So best o' luck, VC, in your ongoing endeavours, and hopefully we'll see something else from you in the near future. You have larger ones than I, sir, to have put yourself up for this public vetting. Mind you, I don't really have large ones any longer, not since I morphed into this amphibious form. In fact, I'm not sure I even have them. Maybe Hal can provide me with an answer.
Croak on, VC, and may the words come not so trippingly off your tongue.
Date: 2006/09/15 04:06 By: H3K
this may be a work of heartbreaking genius...
Oh, well done, LaFloor! Unassisted goal, right between the goalie's knees.
I thought to make that allusion myself, but was already embroiled in Joycean references...
Date: 2006/09/15 16:35 By: lafloor
...right between the goalies knees.
Zat is what is called the 5 hole, monsieur. And, merci.
Date: 2006/09/13 04:30 By: H3K
Here we have a venture touching on the subject of voudoun, without using the word (or its popular English equivalent). One presumes that it is meant to take place somewhere in the South -- though not necessarily so: there are still deep-seated prejudices in integrated neighborhoods in the North; our clues are the attempt at dialect, and the choice of names. One also notes that the VC lives in Connecticut, which may explain the lack of authenticity to my virtual "ear".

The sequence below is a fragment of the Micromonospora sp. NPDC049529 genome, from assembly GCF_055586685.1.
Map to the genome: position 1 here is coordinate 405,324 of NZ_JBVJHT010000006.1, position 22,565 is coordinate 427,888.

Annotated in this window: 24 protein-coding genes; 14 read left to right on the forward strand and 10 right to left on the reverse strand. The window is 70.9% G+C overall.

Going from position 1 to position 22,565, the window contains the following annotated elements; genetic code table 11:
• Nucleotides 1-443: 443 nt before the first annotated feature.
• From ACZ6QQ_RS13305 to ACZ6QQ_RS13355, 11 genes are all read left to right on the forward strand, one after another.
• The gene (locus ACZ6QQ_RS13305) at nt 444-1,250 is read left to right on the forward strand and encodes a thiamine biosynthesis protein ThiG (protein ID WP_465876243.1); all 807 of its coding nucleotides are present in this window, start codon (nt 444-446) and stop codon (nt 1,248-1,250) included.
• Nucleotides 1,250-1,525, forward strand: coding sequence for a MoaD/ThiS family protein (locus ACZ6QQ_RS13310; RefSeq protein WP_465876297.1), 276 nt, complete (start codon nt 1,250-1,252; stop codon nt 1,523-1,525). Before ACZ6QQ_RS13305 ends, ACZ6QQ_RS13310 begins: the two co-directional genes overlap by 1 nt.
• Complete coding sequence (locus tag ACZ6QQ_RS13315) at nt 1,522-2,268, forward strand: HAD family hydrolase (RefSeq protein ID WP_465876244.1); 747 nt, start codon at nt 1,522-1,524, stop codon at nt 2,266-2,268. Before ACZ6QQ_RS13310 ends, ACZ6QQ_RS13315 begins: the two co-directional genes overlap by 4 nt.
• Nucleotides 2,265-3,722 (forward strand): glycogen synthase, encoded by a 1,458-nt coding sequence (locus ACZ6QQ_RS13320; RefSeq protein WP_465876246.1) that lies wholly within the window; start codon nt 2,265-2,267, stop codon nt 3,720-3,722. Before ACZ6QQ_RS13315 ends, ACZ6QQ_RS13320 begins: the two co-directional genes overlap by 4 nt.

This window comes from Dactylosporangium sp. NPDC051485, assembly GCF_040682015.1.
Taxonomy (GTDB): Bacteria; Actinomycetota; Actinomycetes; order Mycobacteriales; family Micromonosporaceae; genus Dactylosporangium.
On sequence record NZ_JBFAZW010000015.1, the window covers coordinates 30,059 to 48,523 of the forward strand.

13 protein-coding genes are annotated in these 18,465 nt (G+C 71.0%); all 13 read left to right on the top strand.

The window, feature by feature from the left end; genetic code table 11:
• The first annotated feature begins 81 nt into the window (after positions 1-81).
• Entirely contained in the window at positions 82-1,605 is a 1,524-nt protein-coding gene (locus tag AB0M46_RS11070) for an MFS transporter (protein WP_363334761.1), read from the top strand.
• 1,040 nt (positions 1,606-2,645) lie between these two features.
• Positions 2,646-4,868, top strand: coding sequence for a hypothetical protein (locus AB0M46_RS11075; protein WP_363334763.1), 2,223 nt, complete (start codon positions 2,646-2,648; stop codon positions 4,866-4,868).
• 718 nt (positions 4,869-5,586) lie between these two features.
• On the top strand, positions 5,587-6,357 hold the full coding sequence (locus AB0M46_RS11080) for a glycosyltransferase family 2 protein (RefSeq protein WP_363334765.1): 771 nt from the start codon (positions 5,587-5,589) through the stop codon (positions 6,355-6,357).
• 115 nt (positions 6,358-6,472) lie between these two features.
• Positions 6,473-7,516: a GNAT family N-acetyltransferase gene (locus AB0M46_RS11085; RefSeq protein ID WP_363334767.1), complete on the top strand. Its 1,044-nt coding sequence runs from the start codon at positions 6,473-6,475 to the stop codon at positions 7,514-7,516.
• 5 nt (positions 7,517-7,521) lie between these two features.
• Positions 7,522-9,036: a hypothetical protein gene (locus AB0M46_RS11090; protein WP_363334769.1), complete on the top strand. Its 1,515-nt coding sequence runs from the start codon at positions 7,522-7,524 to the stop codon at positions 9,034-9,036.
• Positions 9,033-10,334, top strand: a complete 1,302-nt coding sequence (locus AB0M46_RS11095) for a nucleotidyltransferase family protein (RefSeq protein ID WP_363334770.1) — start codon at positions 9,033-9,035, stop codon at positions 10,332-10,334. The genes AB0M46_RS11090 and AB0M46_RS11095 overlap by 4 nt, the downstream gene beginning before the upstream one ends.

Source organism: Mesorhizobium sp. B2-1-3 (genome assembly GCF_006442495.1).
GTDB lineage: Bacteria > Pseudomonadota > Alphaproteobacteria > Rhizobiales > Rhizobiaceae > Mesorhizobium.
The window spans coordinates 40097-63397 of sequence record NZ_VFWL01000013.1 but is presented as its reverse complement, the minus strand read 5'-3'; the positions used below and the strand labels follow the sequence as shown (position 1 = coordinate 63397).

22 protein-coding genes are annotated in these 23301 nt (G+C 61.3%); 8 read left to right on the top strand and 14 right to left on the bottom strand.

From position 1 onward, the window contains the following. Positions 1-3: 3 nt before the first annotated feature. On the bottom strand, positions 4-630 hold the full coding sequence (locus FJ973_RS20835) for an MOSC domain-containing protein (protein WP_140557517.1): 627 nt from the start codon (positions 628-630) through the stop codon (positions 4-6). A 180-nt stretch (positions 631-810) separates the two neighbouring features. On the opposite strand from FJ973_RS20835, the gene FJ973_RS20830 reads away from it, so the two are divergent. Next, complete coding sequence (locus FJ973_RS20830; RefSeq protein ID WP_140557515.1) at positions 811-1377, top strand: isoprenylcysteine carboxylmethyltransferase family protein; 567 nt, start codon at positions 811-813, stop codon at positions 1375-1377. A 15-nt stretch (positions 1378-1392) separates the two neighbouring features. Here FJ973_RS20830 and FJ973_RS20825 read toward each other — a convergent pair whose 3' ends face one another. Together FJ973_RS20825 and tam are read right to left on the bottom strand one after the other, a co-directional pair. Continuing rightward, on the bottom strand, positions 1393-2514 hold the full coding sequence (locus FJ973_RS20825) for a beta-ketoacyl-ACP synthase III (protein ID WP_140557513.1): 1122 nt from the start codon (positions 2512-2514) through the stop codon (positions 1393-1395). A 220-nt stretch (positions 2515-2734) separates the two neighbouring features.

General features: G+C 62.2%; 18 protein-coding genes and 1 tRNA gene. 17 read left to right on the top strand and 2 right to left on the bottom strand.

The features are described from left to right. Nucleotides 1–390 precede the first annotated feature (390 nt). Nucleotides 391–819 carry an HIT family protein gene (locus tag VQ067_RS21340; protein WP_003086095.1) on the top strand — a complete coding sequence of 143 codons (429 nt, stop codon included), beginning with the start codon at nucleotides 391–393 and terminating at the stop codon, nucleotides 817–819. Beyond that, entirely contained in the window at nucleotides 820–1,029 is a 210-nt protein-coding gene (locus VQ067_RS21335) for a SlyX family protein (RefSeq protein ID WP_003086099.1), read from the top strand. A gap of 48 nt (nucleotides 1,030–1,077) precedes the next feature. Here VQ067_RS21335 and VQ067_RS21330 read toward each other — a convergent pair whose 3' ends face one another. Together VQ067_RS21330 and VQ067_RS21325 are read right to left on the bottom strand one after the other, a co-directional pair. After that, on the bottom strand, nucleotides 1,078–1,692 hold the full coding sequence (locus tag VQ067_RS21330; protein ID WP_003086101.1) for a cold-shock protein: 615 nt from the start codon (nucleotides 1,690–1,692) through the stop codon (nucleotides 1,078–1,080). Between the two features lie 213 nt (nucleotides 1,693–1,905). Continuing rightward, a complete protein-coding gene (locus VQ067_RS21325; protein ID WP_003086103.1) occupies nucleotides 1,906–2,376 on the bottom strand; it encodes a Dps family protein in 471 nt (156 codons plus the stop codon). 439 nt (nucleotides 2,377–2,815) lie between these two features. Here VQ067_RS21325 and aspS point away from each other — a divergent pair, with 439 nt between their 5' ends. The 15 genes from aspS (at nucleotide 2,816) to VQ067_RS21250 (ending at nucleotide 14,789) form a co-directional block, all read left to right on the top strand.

With some more work, it might be an entertaining item, were it not so predictable.
I must decline to recommend advancement.
Date: 2006/09/14 22:20 By: bulldust
well geeez, just you hold on to your bolts and biscuits, brother Hal. I'm reading this little doll this eve or on the 'morrow. It'll be up by the 15th, I assure. Me gaffer's not responding to my request for overtime rates and you- well you're just a machine with no need for extra pocket money.
so I am a stand-alone union, the bull and the bullfrog, united, and ready to tackle the boss on issues of overtime. But before I open my croaking mouth about overtime rates, I will post the review on this capital. The VC has waited long enough and deserves better.
See you folks on the 15th for my last review and for the closing down ceremonies of the Terminal. BYO tofu. Meat not allowed in the presence of a bull/bullfrog. And if LaFloor or Dep come, tell those Frenchies to leave my frog legs alone. I will not be cooked, I tell you. I deserve respect.
Date: 2006/09/15 22:02 By: bulldust
I agree with Hal on the problem of "voice" in this capital. It just does not ring true, and therefore fails to capture and draw the reader in (as any good voodoo magick ought).